Depths hold clues to dearth of xenon in air | Science News


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Depths hold clues to dearth of xenon in air

Gas doesn’t dissolve well in deep-Earth minerals

1:06pm, October 10, 2012

As detective stories go, the Mystery of the Missing Xenon may not have the catchiest title. But scientists in Germany say they might have cracked this long-standing enigma.

The reason there’s less xenon in Earth’s atmosphere than expected, the researchers say, is because there was never much xenon dissolved in the planet’s depths to begin with. Had there been, it would have made its way over billions of years toward the surface, there to spew into the atmosphere.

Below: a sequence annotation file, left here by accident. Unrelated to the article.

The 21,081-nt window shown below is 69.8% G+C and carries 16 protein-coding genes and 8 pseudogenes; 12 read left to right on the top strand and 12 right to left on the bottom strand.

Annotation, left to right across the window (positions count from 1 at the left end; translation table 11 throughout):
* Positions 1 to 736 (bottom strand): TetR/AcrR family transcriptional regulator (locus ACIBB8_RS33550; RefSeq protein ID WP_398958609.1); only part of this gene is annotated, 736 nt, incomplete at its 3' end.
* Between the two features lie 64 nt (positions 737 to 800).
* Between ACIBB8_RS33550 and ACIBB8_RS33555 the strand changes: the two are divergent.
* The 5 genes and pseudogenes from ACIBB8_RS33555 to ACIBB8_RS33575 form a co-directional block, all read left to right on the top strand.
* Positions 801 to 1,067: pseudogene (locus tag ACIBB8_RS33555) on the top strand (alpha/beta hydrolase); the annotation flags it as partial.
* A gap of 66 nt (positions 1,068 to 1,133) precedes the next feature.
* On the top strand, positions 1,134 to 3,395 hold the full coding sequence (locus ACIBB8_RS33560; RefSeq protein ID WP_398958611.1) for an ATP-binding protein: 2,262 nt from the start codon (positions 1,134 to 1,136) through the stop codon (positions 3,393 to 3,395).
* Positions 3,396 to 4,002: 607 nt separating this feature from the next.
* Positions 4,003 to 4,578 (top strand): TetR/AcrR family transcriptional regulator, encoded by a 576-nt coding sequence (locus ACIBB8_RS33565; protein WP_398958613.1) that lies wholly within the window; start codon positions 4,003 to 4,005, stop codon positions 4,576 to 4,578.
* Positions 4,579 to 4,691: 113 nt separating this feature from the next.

“This model is enough to explain the whole xenon deficiency,” says Svyatoslav Shcheka, a geochemist at the University of Bayreuth in Germany. He and Hans Keppler, also of Bayreuth, report the finding online October 10 in Nature.

Compared with meteorites that formed out of primordial solar system stuff, Earth and Mars have far less xenon in their atmospheres. Scientists have proposed many possible explanations, such as minerals that locked up xenon in the upper parts

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